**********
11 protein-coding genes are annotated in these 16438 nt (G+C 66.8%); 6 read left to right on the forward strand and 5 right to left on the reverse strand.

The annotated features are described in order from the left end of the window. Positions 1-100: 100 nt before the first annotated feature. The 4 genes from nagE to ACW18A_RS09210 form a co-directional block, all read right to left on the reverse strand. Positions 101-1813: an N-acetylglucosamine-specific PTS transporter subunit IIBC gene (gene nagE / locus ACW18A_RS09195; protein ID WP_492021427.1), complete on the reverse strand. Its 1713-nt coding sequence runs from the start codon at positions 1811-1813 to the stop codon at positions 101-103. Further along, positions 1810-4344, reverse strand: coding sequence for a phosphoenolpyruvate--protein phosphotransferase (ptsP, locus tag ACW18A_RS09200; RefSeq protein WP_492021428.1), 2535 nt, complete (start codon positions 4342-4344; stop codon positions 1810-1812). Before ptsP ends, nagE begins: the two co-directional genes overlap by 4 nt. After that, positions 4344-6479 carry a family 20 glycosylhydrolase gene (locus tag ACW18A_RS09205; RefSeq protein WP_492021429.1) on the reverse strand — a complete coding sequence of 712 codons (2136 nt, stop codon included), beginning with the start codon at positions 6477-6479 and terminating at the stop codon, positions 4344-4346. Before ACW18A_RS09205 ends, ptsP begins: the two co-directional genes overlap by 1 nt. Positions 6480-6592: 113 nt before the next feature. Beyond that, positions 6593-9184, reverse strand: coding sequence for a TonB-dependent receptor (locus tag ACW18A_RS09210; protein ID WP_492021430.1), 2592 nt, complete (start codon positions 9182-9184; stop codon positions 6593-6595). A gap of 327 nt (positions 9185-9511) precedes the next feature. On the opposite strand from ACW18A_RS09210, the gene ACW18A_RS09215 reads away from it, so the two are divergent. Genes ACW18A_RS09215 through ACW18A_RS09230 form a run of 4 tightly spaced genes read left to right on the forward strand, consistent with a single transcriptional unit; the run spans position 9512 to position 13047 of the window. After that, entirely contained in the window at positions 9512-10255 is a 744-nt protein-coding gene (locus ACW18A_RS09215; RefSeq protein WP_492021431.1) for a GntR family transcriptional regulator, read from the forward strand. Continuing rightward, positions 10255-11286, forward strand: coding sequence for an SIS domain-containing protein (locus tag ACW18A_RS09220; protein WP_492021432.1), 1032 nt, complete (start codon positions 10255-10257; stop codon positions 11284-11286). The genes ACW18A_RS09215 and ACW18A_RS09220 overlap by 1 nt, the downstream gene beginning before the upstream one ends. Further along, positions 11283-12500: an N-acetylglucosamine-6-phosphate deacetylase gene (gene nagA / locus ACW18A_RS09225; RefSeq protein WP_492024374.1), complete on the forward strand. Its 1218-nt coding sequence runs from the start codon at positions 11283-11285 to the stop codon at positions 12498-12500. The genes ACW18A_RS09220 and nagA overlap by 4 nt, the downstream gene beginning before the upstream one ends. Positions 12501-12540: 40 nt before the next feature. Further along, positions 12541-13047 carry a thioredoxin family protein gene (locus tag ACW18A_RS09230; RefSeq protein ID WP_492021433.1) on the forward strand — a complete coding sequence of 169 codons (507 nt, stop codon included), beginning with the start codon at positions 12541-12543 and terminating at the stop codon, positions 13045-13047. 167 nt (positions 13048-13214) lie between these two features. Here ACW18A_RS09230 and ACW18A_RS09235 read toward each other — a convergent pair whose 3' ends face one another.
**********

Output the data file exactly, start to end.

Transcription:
11 protein-coding genes are annotated in these 16438 nt (G+C 66.8%); 6 read left to right on the forward strand and 5 right to left on the reverse strand.

The annotated features are described in order from the left end of the window. Positions 1-100: 100 nt before the first annotated feature. The 4 genes from nagE to ACW18A_RS09210 form a co-directional block, all read right to left on the reverse strand. Positions 101-1813: an N-acetylglucosamine-specific PTS transporter subunit IIBC gene (gene nagE / locus ACW18A_RS09195; protein ID WP_492021427.1), complete on the reverse strand. Its 1713-nt coding sequence runs from the start codon at positions 1811-1813 to the stop codon at positions 101-103. Further along, positions 1810-4344, reverse strand: coding sequence for a phosphoenolpyruvate--protein phosphotransferase (ptsP, locus tag ACW18A_RS09200; RefSeq protein WP_492021428.1), 2535 nt, complete (start codon positions 4342-4344; stop codon positions 1810-1812). Before ptsP ends, nagE begins: the two co-directional genes overlap by 4 nt. After that, positions 4344-6479 carry a family 20 glycosylhydrolase gene (locus tag ACW18A_RS09205; RefSeq protein WP_492021429.1) on the reverse strand — a complete coding sequence of 712 codons (2136 nt, stop codon included), beginning with the start codon at positions 6477-6479 and terminating at the stop codon, positions 4344-4346. Before ACW18A_RS09205 ends, ptsP begins: the two co-directional genes overlap by 1 nt. Positions 6480-6592: 113 nt before the next feature. Beyond that, positions 6593-9184, reverse strand: coding sequence for a TonB-dependent receptor (locus tag ACW18A_RS09210; protein ID WP_492021430.1), 2592 nt, complete (start codon positions 9182-9184; stop codon positions 6593-6595). A gap of 327 nt (positions 9185-9511) precedes the next feature. On the opposite strand from ACW18A_RS09210, the gene ACW18A_RS09215 reads away from it, so the two are divergent. Genes ACW18A_RS09215 through ACW18A_RS09230 form a run of 4 tightly spaced genes read left to right on the forward strand, consistent with a single transcriptional unit; the run spans position 9512 to position 13047 of the window. After that, entirely contained in the window at positions 9512-10255 is a 744-nt protein-coding gene (locus ACW18A_RS09215; RefSeq protein WP_492021431.1) for a GntR family transcriptional regulator, read from the forward strand. Continuing rightward, positions 10255-11286, forward strand: coding sequence for an SIS domain-containing protein (locus tag ACW18A_RS09220; protein WP_492021432.1), 1032 nt, complete (start codon positions 10255-10257; stop codon positions 11284-11286). The genes ACW18A_RS09215 and ACW18A_RS09220 overlap by 1 nt, the downstream gene beginning before the upstream one ends. Further along, positions 11283-12500: an N-acetylglucosamine-6-phosphate deacetylase gene (gene nagA / locus ACW18A_RS09225; RefSeq protein WP_492024374.1), complete on the forward strand. Its 1218-nt coding sequence runs from the start codon at positions 11283-11285 to the stop codon at positions 12498-12500. The genes ACW18A_RS09220 and nagA overlap by 4 nt, the downstream gene beginning before the upstream one ends. Positions 12501-12540: 40 nt before the next feature. Further along, positions 12541-13047 carry a thioredoxin family protein gene (locus tag ACW18A_RS09230; RefSeq protein ID WP_492021433.1) on the forward strand — a complete coding sequence of 169 codons (507 nt, stop codon included), beginning with the start codon at positions 12541-12543 and terminating at the stop codon, positions 13045-13047. 167 nt (positions 13048-13214) lie between these two features. Here ACW18A_RS09230 and ACW18A_RS09235 read toward each other — a convergent pair whose 3' ends face one another.